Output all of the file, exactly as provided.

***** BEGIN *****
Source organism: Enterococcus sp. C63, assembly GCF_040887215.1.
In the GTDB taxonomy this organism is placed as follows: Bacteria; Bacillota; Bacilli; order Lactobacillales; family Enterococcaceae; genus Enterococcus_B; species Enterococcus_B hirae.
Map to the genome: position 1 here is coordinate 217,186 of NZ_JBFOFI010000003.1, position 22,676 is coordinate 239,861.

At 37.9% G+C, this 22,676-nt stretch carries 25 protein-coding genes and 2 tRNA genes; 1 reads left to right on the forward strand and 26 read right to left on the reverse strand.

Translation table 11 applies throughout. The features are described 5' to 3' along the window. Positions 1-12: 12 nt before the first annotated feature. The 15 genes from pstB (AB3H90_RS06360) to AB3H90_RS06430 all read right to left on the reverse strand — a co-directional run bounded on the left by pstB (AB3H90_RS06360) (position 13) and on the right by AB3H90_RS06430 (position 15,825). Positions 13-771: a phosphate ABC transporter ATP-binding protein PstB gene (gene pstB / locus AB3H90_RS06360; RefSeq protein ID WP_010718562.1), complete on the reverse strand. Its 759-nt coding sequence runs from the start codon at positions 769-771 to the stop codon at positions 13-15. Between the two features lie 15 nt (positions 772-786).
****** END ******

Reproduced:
Source organism: Enterococcus sp. C63, assembly GCF_040887215.1.
In the GTDB taxonomy this organism is placed as follows: Bacteria; Bacillota; Bacilli; order Lactobacillales; family Enterococcaceae; genus Enterococcus_B; species Enterococcus_B hirae.
Map to the genome: position 1 here is coordinate 217,186 of NZ_JBFOFI010000003.1, position 22,676 is coordinate 239,861.

At 37.9% G+C, this 22,676-nt stretch carries 25 protein-coding genes and 2 tRNA genes; 1 reads left to right on the forward strand and 26 read right to left on the reverse strand.

Translation table 11 applies throughout. The features are described 5' to 3' along the window. Positions 1-12: 12 nt before the first annotated feature. The 15 genes from pstB (AB3H90_RS06360) to AB3H90_RS06430 all read right to left on the reverse strand — a co-directional run bounded on the left by pstB (AB3H90_RS06360) (position 13) and on the right by AB3H90_RS06430 (position 15,825). Positions 13-771: a phosphate ABC transporter ATP-binding protein PstB gene (gene pstB / locus AB3H90_RS06360; RefSeq protein ID WP_010718562.1), complete on the reverse strand. Its 759-nt coding sequence runs from the start codon at positions 769-771 to the stop codon at positions 13-15. Between the two features lie 15 nt (positions 772-786).